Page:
Icon Aircraft Preaches to the Congregation (Finally!)

By Scott Spangler on June 26th, 2008

Stand with me brothers and sisters of the air and remember June 11, 2008. On this day upstart Icon Aircraft left the cloistered alcove where the choir of aviators sings. It took the public pulpit, inhaled deeply, and sang in pure notes to the congregation of nonflyers–flying for fun is for you!

ICON A5 Unveiling LA (2) Yeah, I know. You’ve heard this hymn before. But never like this. In the cathedral of aviation this is different. So different that the glitzy LA debut of the A5, described as the “ultimate recreational vehicle,” caught the attention of publications like Forbes and Business Week.

And the Wall Street Journal summarized the difference succinctly in its article, “Start-Up Wants a New Audience to Take to the Air,”  calling Icon’s marketing plans “a novel concept: a small, sleek propeller plane aimed at the same mass market that includes motorbikes, personal watercraft, and powerboats…affluent thrill-seekers — a group that already spends billions of dollars each year on trekking, white-water rafting, hang gliding, parasailing and similar adventure sports.”

Icon A5 Launch The Icon A5 is an amphibious light-sport aircraft made of carbon fiber. But that is not what makes it special. Nor is it the A5’s  folding wings and optional trailer, allowing owners to keep it at home like a boat. What makes it unique is that the sleek, sexy machine was designed for the consumer–not a pilot.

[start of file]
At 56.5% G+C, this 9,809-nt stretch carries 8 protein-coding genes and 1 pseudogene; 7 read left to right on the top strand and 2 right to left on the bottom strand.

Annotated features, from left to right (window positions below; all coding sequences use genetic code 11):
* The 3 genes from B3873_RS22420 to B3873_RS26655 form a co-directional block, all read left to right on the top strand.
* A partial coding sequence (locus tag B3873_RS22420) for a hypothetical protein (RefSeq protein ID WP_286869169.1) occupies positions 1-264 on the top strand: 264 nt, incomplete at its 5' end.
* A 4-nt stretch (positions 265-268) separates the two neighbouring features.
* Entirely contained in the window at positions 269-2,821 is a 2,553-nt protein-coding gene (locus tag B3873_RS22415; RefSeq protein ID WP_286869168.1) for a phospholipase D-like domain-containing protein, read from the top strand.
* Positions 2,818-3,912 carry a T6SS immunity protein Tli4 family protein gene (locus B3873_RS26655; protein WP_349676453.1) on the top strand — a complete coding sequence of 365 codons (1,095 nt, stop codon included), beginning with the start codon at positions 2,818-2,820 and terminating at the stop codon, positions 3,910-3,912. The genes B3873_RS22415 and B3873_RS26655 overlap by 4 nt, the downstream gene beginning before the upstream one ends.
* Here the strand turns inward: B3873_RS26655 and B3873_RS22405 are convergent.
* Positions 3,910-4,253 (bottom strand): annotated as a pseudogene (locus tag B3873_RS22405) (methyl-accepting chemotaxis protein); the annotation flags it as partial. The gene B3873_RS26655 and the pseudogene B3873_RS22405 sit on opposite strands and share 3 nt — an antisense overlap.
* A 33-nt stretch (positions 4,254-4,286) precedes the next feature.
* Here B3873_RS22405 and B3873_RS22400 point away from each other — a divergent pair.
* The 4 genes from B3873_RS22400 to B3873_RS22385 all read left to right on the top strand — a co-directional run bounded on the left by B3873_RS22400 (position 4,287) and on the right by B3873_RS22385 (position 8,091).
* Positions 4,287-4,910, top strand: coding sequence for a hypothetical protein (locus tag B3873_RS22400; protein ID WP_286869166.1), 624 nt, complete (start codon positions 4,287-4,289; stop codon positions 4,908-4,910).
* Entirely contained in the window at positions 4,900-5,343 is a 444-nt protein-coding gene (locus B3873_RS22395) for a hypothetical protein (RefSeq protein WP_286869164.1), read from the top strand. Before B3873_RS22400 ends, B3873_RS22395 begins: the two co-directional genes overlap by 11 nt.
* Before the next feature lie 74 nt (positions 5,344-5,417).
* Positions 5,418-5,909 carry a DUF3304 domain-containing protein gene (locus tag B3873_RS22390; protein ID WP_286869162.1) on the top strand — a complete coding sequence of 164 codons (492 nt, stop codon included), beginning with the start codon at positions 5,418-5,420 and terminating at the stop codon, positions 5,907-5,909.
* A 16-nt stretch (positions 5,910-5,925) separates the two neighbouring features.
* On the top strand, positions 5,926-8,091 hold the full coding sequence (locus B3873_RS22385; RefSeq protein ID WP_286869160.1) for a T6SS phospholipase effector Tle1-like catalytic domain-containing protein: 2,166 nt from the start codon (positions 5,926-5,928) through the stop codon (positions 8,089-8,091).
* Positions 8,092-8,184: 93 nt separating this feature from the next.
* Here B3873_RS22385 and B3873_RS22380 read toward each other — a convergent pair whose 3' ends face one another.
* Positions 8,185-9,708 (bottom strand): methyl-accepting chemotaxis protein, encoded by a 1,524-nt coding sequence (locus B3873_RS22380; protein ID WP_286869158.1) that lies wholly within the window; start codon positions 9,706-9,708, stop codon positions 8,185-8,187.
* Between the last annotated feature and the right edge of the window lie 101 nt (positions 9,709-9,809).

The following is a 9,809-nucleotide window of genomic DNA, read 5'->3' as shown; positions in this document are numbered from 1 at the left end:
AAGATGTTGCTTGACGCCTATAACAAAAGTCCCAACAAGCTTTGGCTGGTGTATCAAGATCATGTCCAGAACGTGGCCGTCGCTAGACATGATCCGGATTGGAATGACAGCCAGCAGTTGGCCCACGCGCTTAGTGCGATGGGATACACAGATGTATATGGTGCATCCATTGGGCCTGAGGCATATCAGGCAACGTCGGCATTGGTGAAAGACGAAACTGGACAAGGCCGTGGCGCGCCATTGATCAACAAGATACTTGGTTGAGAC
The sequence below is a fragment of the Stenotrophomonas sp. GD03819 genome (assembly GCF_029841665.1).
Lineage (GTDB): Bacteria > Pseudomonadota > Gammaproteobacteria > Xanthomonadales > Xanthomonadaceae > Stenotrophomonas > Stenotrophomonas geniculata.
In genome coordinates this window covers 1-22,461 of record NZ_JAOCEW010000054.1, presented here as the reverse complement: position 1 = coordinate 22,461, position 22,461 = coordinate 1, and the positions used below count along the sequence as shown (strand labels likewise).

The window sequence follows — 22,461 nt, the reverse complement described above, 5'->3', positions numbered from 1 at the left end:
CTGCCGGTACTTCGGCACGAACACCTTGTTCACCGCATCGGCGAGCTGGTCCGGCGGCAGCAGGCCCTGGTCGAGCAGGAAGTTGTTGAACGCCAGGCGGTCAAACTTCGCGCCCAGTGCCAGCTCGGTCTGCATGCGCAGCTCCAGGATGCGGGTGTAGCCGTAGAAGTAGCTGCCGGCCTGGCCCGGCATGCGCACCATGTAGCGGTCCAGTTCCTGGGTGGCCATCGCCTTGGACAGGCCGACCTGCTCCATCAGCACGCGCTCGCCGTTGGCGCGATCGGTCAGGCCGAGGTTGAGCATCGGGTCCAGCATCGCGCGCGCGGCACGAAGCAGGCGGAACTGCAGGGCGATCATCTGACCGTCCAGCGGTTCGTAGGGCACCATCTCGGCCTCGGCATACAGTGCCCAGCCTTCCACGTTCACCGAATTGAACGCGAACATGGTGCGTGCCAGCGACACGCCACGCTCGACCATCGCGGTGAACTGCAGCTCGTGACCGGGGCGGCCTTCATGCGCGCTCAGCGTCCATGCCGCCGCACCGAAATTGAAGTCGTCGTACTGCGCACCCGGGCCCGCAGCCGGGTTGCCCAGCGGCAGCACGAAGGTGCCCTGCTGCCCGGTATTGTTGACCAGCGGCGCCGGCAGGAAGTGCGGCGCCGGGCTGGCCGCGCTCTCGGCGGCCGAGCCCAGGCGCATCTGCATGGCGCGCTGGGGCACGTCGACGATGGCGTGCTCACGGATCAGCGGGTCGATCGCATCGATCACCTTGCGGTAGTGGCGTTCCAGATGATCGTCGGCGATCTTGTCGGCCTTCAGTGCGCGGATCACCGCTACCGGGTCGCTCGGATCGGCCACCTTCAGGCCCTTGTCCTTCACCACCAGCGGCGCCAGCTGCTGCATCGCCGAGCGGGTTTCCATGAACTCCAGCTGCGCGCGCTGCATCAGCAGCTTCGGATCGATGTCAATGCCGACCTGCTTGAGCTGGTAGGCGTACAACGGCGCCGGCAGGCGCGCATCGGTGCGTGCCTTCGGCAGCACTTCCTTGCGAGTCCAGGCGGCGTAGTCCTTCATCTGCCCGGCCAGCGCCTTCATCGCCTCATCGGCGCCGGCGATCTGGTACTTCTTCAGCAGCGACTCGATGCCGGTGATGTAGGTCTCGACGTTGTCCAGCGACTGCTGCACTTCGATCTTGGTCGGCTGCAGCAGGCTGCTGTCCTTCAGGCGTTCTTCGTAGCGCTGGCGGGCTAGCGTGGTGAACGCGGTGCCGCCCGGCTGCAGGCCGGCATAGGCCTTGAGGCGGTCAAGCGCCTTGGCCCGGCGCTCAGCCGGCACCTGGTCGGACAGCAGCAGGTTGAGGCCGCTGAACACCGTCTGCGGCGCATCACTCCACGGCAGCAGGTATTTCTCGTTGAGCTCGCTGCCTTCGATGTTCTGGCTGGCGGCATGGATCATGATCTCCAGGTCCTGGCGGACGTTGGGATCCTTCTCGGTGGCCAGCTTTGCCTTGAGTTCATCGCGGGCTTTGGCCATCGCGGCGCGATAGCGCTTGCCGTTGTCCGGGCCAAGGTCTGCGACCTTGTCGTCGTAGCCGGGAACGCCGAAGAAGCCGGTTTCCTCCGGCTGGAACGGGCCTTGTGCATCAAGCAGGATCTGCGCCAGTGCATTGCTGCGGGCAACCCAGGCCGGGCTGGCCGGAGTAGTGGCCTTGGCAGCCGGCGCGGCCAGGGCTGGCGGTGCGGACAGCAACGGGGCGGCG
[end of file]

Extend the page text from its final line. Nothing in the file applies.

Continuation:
From the company website, it’s clear that the design goals were to create a safe, simple flying machine that “inspires us the way great sports car do.” In selling the lifestyle, Icon has a good chance of bringing back the excitement and romance of flight.

ICON A5 Cockpit To help assure success, the company has resisted aviation’s addiction: technology. Glass is good in many situations, but in day VFR sport flying it’s overkill, and information overload to new pilots, the Icon market.  Glass is an option, but the standard A5 comes with just a few analog instruments that provide essential information like altitude, airspeed, and angle of attack, with a GPS moving map to show the way.

Icon’s effort could well change the face of aviation. Someone who should know is Vern Raburn, founder and CEO of Eclipse Aviation, and an Icon advisor. To the WSJ reporter he said Icon “is definitely going to use sales channels the traditional industry doesn’t use.”

Raburn completed the thought with the Forbes reporter: “This is the beginning of a new era by bringing in, not thousands, not tens of thousands, but potentially hundreds of thousands of new pilots to aviation.”

Time will tell, naturally, but Icon has a better chance than anyone I can remember. The prototype is scheduled to fly this year and go into production in 2010. It will, of course, be at EAA AirVenture, and I’ll be there as well to see how big a crowd it draws. — Scott Spangler

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2 Responses to “Icon Aircraft Preaches to the Congregation (Finally!)”

  1. Arizona Keough » Blog Archive » Icon-ic? Yes Please! Says:

    […] read Scott Spangler’s post today at JetWhine and was really interested with the feature… a little LSA amphibian called the […]

  2. Dan Says:

    Does Vern Raburn still have any credibility left? What happened to those 1400 DayJet orders?

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